And the experiences Porter gained from Wessinger’s connections and mentorship gave him the knowledge needed to transition from student to professional.
Through the program, Porter landed an internship at Ford Motor Company and says it opened doors for him. “Back then, Ford was still in the tractor business and I got an internship with them in the sales and marketing area and had a really wonderful experience. It certainly helped me when the time came to interview for jobs and gave me a leg up on the start of my career,” says Porter, who retired from DTE in 2011.
Today the COB Internship and Career Management Center might look a little different — especially with its evolved name and virtual services — but it continues to serve the campus and community as a talent pipeline.
Interim Director Tuere Wheeler says its purpose remains focused on preparing business students for what’s next, and for cultivating relationships with industry. Prior to COVID, Wheeler traveled the country scouting out placement opportunities for students. She was in New York City last spring with COB faculty member Nick Vlisides to network with connections at Moody’s, Royal Bank of Canada and S&P 500. And in the remote-first world, she regularly meets with potential corporate partners via Zoom to create new experience pathways.
“The goal of the office has always been to help facilitate relationships between industry and our students. We feel that providing our students with access to experiential learning opportunities where they can practice and demonstrate what they are learning in the classroom, as well as develop networking and mentoring relationships, is key to their career development and success.”
Senior Faris Ajluni is one of the students who has benefited from these connections. The finance major attributes his previous roles at Ford Motor Company, Zeal Credit Union and with a tech startup to landing a risk management analyst internship last summer with S&P 500.
“S&P called me because of my internship experiences and leadership roles,” he says. “It’s important to look for opportunities and put yourself out there. Keep building your resume.”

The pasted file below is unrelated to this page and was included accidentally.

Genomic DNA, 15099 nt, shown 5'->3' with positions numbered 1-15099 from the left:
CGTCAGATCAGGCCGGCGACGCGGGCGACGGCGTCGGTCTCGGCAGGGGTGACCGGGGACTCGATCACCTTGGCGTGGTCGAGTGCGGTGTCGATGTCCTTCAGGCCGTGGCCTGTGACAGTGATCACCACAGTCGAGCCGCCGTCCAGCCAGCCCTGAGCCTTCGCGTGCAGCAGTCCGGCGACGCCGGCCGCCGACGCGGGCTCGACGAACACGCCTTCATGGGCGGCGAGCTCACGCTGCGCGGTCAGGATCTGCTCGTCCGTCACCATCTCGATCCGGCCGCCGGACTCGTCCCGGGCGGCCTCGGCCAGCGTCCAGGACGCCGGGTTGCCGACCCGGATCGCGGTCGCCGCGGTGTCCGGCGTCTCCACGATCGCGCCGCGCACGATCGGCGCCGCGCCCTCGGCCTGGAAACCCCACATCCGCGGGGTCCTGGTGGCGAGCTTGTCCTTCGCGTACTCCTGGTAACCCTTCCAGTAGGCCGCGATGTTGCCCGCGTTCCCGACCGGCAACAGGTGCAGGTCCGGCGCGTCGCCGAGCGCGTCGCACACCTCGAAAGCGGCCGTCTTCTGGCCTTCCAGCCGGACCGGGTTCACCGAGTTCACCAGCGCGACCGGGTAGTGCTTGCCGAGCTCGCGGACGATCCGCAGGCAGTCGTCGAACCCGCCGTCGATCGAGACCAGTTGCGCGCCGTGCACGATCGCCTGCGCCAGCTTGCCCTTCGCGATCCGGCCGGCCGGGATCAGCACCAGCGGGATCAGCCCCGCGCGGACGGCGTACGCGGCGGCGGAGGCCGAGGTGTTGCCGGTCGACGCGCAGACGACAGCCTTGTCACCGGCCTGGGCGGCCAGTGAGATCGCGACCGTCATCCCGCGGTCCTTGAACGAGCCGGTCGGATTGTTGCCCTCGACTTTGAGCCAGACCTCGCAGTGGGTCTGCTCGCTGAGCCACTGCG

And Wessinger, through a recent gift given by his wife Lelahni Wessinger (‘75 B.A., ‘83 M.A.), will continue to help students get connected to these needed experiences. The former COB faculty member, who passed away in 2010, had a scholarship established in his name to financially help students who may not otherwise be able to accept an internship. Hear Porter and Lelahni Wessinger discuss the scholarship.
When Porter reflects on his time at UM-Dearborn, he says internship opportunities were an important step in his success — as was Wessinger’s guidance. And that bond created at UM-Dearborn is something that’s always stayed with Porter.
“John had great passion for the students that he was mentoring and certainly I was a beneficiary of that,” says Porter, who has served as a COB mentor. “Business internships are a hugely valuable piece of the overall education and UM-Dearborn has an unparalleled history in terms of helping their students find valuable internships. John’s leadership helped countless numbers of young men and women find themselves professionally.”
In addition to the COB Internship and Management Center, UM-Dearborn also has resources and mentoring opportunities for all majors and alumni through Career Services and the Talent Gateway. If not ready to apply for a position yet, consider writing or updating the resume.